Vitamin D insufficiency correlates with mortality risk among patients with chronic kidney disease (CKD). The survival benefits of active vitamin D treatment have been assessed in patients with CKD not requiring dialysis and in patients with end stage renal disease (ESRD) requiring dialysis.
MEDLINE, Embase, the Cochrance Library, and article reference lists were searched for relevant observational trials. The quality of the studies was evaluated using the Newcastle-Ottawa Scale (NOS) checklist. Pooled effects were calculated as hazard ratios (HR) using random-effects models.
Twenty studies (11 prospective cohorts, 6 historical cohorts and 3 retrospective cohorts) were included in the meta-analysis., Participants receiving vitamin D had lower mortality compared to those with no treatment (adjusted case mixed baseline model: HR, 0.74; 95% confidence interval [95% CI], 0.67-0.82; P <0.001; time-dependent Cox model: HR, 0.71; 95% CI, 0.57-0.89; P <0.001). Participants that received calcitriol (HR, 0.63; 95% CI, 0.50-0.79; P <0.001) and paricalcitol (HR, 0.43 95% CI, 0.29-0.63; P <0.001) had a lower cardiovascular mortality. Patients receiving paricalcitol had a survival advantage over those that received calcitriol (HR, 0.95; 95% CI, 0.91-0.99; P <0.001).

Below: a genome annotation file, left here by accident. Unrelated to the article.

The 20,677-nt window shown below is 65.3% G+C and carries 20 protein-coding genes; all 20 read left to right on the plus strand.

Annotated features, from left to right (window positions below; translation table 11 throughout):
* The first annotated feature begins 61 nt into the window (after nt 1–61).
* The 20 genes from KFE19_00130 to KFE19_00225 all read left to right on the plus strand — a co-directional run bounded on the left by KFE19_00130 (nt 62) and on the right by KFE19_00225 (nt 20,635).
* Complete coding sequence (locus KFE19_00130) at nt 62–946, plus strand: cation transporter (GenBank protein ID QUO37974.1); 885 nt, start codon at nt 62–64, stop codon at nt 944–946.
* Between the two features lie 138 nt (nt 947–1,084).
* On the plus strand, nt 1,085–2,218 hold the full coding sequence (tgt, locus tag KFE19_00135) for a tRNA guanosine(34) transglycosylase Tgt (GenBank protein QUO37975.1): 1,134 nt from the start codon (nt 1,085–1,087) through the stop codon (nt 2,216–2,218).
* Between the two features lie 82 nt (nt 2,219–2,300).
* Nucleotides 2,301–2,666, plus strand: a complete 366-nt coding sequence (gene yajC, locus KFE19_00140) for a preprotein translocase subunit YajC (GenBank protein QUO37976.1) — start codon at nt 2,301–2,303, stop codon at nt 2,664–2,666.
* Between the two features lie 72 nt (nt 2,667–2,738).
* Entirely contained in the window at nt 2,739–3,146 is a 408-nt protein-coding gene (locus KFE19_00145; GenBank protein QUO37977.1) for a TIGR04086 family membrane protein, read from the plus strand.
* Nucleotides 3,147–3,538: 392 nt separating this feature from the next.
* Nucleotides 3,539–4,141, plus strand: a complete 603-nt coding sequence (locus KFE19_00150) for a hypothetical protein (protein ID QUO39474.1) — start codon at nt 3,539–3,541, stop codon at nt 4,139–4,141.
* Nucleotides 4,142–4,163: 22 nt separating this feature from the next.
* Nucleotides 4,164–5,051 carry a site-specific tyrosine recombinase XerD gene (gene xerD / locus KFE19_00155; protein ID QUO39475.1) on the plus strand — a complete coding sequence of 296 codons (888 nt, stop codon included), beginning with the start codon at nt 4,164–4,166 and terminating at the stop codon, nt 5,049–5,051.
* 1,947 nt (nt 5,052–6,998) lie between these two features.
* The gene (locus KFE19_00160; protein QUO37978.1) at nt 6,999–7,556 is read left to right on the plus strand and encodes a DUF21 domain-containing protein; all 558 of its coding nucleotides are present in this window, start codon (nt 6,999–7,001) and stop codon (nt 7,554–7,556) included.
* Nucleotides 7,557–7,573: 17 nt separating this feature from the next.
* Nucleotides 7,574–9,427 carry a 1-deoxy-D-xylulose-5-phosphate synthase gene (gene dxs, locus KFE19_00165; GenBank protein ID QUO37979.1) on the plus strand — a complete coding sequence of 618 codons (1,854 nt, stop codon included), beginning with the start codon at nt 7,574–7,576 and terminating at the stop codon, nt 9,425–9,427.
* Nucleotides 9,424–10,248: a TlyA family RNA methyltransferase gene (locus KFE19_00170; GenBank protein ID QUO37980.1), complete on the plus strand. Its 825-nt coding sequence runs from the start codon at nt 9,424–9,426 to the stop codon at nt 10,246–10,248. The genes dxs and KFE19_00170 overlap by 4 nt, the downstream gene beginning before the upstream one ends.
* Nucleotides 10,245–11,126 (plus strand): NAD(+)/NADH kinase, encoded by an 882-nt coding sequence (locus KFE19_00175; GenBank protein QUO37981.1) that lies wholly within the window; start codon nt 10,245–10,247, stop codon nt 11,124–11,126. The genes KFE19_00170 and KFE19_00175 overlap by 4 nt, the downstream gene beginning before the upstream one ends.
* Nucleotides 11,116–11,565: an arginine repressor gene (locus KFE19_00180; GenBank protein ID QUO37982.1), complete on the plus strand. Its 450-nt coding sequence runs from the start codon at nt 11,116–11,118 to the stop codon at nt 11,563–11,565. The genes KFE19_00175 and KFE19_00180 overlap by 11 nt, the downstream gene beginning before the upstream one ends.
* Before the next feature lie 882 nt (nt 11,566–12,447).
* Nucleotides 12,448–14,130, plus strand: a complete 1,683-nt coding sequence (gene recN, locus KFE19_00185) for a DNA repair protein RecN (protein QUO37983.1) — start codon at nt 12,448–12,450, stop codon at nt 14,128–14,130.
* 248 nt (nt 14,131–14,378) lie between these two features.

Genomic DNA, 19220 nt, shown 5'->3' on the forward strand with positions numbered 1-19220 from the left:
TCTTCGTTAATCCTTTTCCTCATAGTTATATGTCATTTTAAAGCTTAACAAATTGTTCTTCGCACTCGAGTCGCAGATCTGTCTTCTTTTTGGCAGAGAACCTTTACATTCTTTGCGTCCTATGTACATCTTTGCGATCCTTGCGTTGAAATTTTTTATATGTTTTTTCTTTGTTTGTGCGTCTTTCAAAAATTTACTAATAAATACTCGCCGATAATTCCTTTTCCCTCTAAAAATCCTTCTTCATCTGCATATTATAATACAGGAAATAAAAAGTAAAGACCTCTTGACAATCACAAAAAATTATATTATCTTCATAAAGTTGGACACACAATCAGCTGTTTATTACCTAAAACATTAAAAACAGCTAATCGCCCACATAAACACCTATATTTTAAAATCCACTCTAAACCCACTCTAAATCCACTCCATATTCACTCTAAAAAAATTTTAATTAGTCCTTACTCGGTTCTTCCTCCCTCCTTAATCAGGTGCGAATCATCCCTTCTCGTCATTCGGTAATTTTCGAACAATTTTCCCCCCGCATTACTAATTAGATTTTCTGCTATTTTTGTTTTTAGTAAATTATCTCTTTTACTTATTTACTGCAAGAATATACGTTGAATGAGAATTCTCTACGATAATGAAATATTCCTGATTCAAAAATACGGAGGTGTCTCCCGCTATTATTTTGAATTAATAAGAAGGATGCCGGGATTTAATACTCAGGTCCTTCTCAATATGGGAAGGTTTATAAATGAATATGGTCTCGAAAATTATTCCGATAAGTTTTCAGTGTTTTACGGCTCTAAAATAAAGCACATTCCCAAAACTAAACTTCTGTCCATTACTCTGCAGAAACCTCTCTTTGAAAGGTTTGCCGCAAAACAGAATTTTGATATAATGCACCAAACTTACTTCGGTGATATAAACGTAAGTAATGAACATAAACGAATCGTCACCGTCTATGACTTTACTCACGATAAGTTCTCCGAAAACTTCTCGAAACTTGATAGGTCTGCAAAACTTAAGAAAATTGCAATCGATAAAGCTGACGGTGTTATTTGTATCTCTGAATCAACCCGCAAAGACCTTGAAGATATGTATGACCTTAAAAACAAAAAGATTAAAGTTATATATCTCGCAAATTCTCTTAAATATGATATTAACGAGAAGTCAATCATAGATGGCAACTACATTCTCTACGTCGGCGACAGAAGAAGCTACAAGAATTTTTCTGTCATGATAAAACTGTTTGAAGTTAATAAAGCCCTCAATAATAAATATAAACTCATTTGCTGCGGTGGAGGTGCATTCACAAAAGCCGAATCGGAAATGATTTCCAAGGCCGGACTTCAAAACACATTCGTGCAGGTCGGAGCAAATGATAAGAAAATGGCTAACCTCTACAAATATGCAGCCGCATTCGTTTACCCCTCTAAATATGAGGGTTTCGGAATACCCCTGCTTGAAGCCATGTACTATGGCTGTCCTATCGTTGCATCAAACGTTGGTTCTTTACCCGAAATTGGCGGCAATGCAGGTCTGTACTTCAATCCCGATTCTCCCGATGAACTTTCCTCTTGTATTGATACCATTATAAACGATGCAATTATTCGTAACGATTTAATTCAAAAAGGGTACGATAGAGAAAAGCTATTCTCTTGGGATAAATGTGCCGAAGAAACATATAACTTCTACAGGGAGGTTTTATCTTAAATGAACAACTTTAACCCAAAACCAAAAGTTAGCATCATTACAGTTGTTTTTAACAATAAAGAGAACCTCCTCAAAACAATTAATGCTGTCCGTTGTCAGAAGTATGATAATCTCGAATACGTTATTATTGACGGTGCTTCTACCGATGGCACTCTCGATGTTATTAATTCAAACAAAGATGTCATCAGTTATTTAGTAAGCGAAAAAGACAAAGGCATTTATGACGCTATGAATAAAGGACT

Vitamin D treatment was associated with decreased risk of all-cause and cardiovascular mortality in patients with CKD not requiring dialysis and patients with end stage renal disease (ESRD) requiring dialysis. There was a slight difference in survival depending on the type of vitamin D analogue. Well-designed randomized controlled trials are necessary to assess the survival benefits of vitamin D.